According to DailyNK, a Seoul-based website that monitors North Korean developments via interviews with citizens using smuggled cellphones, she was, by July this year, not simply reinstated as an alternate, but made one of 16 full, sitting members of the Politburo.
In June 2020, negotiations with South Korea and the US apparently deep-frozen, she penned tough state media editorials and predicted the destruction of the flagship Inter-Liaison Office. Three days after her rhetorical blast, on June 17, the office – on North Korean soil – was blown up.
She ordered the military to stand by. On June 24, however, her brother reversed her position and officially stood the military down.
In August, South Korea’s Defense Minister told the National Assembly that Kim was running the party’s Organization and Guidance Department. The shadowy and powerful OGD monitors the party’s three million members.
This, then, is what media report.
‘Unofficial’ number two
But while Kim’s profile is clearly high, so opaque is North Korean power politics that even experts are not certain of her official job title and portfolio.
“North Korea state media rarely give the party department with the name of a person,” explained Rachel Minyoung Lee, an independent researcher who closely monitors state media.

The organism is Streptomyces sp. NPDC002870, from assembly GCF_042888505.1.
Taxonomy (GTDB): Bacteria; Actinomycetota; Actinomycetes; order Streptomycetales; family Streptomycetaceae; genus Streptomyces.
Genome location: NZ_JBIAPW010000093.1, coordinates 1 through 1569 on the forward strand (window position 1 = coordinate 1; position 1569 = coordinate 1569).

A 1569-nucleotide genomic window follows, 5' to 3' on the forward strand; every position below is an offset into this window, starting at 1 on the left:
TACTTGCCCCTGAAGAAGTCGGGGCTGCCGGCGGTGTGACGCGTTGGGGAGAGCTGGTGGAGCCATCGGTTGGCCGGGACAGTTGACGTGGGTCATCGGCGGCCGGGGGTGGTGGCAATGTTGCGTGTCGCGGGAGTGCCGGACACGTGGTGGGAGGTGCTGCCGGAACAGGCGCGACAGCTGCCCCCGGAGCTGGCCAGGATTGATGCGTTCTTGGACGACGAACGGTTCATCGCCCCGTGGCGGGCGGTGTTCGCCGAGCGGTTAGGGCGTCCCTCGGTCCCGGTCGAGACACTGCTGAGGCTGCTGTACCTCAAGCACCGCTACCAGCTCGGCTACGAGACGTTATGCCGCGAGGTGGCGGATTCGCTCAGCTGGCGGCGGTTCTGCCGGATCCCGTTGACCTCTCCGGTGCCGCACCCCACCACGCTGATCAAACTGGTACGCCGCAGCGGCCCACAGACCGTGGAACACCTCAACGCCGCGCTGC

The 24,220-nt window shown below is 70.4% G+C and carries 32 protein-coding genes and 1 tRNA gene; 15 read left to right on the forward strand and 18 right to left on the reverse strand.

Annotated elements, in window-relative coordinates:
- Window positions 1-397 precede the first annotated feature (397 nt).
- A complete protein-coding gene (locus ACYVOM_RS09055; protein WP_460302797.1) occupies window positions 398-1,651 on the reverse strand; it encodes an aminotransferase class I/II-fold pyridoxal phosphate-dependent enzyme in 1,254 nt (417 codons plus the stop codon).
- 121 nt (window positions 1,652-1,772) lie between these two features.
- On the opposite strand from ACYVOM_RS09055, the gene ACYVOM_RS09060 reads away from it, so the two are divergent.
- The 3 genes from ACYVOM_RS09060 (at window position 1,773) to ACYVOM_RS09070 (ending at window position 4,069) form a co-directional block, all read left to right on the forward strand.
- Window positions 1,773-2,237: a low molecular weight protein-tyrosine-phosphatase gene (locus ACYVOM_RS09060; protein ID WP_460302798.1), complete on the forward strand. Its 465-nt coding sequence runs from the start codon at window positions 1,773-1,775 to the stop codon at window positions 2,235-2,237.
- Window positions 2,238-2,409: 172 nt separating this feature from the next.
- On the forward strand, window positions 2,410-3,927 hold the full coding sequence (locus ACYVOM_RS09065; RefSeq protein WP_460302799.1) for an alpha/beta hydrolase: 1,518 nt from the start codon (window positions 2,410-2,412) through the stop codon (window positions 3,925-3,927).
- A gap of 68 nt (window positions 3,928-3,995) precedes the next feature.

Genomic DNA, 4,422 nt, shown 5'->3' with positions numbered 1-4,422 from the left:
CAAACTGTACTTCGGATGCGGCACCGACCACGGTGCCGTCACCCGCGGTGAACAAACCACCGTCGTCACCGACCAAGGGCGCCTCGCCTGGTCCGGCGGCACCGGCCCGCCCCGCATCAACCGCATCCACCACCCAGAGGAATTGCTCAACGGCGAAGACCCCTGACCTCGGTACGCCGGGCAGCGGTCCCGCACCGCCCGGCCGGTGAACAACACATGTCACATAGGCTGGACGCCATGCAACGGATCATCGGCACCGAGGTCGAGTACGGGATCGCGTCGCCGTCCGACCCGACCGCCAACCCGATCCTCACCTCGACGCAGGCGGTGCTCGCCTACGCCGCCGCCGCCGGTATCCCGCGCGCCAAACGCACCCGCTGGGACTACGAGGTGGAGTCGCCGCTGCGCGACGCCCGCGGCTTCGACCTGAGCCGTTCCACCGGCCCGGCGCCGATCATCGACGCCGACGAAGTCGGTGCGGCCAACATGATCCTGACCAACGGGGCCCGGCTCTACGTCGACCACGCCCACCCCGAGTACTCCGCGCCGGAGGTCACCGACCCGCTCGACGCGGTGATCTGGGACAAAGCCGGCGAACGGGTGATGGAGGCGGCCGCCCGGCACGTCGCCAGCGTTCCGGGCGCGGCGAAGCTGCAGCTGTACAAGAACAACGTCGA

“The way they provide a title is ‘Comrade Kim Yo Jong, first vice-director of a party department,’ so people struggle to find out what her affiliation is.”
Lee is not confident the party roles Yo Jong has been assigned by overseas media and Pyongyangologists – roles such as agitprop deputy chief or OGD head – are correct.
“She is definitely not head of the OGD, though South Korean intelligence thinks she is,” Lee, who formerly conducted open-source research on North Korea for the US government, told Asia Times. “There are different views, but her party department affiliation is not clear – I am not willing to make a call on it.”
Even so, her Politburo status and visibility in state media are high enough that she is widely considered the regime’s “Number Two” behind her brother’s “Number One.”
“I don’t think it is a rumor, she is already the number two – she is issuing statements in her own name, and this has not happened before,” Go Myong-hyun, a North Korea expert with the Seoul think tank Asan Institute told Asia Times.
“She is very well positioned – though it is not official and I don’t think it will ever be official.”
“She is probably the closest confidant to Kim Jong Un,” added Lee. “On an unofficial level, I think she is number two, and I think North Koreans know she has a special status.”